Rivian is seen as a rival to Tesla, which was recently valued at over $ 1,000 billion. Tesla shares closed up 4% last night to reverse 16% losses in the previous two sessions as it appeared boss Elon Musk had sold around $ 5 billion in shares.
The move came days after Musk’s Twitter followers voted to sell 10% of his stake, worth around $ 21 billion.

Burberry sales rebound to pre-Covid levels

Burberry’s first-half sales have returned to pre-pandemic levels, but the fashion business still suffers from lower tourism in some areas.
UK retailer FTSE 100 said revenue in the six months to September 25 reached £ 1.2bn, up from £ 878m a year earlier when lockdowns and travel restrictions hit the luxury goods sector.
The company added that performance has recovered to match 2019 levels.

UK economy is almost back to pre-Covid levels

The UK economy continued to recover from the Covid-19 crisis over the summer, growing 1.3% between July and September.
That’s a slower pace of recovery than in the previous quarter, due to supply chain issues that hurt retailers and other businesses, including automakers.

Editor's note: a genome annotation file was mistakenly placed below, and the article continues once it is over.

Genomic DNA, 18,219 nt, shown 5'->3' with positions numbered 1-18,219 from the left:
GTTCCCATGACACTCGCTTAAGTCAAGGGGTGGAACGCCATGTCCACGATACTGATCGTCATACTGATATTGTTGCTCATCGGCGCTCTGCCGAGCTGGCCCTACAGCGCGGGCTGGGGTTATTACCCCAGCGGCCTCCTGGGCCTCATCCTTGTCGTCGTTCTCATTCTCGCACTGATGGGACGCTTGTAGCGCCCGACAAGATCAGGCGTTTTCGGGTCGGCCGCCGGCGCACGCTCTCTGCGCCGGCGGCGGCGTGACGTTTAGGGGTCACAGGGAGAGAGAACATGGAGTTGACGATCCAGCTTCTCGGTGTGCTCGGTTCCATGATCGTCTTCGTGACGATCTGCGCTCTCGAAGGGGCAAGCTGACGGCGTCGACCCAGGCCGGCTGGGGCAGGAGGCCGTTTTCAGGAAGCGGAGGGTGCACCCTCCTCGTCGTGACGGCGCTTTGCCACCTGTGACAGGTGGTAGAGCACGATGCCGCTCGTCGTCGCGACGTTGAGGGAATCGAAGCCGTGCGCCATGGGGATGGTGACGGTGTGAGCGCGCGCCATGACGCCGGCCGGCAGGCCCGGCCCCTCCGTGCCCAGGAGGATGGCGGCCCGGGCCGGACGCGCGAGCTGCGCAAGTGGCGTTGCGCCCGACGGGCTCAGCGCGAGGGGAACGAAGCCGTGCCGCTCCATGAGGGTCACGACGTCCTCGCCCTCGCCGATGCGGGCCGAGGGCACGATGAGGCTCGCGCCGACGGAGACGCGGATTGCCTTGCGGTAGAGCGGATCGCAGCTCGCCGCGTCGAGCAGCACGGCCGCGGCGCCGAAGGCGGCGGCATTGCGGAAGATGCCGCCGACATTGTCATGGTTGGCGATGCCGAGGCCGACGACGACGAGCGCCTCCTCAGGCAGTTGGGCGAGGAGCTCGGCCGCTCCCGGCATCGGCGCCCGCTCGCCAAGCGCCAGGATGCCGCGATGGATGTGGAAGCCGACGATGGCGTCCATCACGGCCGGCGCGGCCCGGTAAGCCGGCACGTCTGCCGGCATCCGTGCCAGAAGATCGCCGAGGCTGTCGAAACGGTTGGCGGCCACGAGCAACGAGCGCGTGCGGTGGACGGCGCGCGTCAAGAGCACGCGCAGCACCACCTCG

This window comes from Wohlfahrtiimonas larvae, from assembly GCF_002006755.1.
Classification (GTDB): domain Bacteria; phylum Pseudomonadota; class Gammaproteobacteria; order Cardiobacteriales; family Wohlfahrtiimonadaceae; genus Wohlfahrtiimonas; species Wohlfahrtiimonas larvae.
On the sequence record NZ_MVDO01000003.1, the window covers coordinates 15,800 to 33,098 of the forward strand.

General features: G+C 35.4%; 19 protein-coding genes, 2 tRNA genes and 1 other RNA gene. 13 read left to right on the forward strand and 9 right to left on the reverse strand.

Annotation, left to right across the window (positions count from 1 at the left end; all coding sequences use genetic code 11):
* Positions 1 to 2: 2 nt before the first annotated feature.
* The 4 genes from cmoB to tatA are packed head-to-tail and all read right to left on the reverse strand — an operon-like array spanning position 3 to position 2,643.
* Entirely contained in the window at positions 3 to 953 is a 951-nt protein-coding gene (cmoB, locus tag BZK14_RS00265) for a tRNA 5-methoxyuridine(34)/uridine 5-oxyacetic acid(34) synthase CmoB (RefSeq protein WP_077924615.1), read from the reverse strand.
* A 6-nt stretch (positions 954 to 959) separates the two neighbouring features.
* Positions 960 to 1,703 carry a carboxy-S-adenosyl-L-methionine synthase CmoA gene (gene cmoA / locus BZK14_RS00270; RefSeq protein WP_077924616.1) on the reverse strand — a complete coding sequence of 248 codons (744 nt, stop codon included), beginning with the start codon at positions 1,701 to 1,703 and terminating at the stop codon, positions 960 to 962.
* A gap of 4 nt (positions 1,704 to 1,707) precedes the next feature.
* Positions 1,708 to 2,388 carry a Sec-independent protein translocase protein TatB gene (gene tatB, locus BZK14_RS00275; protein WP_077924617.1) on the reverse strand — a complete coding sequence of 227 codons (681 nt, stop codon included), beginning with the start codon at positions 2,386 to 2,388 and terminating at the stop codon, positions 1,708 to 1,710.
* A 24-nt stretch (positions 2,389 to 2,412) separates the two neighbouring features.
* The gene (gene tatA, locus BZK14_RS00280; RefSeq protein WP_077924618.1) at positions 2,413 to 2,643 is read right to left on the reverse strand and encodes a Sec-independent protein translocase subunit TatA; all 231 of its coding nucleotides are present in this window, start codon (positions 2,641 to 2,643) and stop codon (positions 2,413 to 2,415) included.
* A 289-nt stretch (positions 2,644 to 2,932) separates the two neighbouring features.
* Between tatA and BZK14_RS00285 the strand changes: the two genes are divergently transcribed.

However, the numbers mean the economy is not far from recouping all of its pandemic losses. The city’s economists are not there, which is a striking achievement, given that it took five years to bounce back from the 2008 global financial crisis.

Inflation fears stalk the markets

European markets ignored yesterday’s higher-than-expected US inflation figure, but Wall Street was not so resilient after the Dow Jones Industrial Average fell 0.7%.
The drop came as October’s consumer price index hit its highest level in 31 years at 6.2%, with base prices also rising to 4.6% to add to fears that the pressure on prices does not last longer than the policymakers of the US Federal Reserve had hoped.
Michael Hewson, Chief Market Analyst for CMC Markets, said: “The fear is that consumers as well as markets will have to absorb further price increases, with all the inherent risks that this entails for companies’ profit margins and markets. consumer inflation expectations. “
The dollar gained 1.2% against the pound in the wake of inflation figures as Wall Street raised expectations of a first interest rate hike next summer.
Strong earnings updates and a sharp rise in several mining stocks after inflation numbers triggered a flight to gold helped the FTSE 100 index close 1% higher last night.
The Elite is expected to open 20 points lower at 7320, with weak performance in Asian markets adding to expectations for a more gloomy session in London today.
Better-than-expected updates to a number of consumer stocks supported yesterday’s strong session, pushing Marks & Spencer stocks up 16.5% and ITV up 15%.
Their optimism was highlighted by today’s GDP figures, where the 0.6% figure for September was higher than the city’s forecast for 0.4% growth. Third quarter performance was 1.3%, which compares to the 5.5% rebound seen in the previous quarter.


Please enter your comment!
Please enter your name here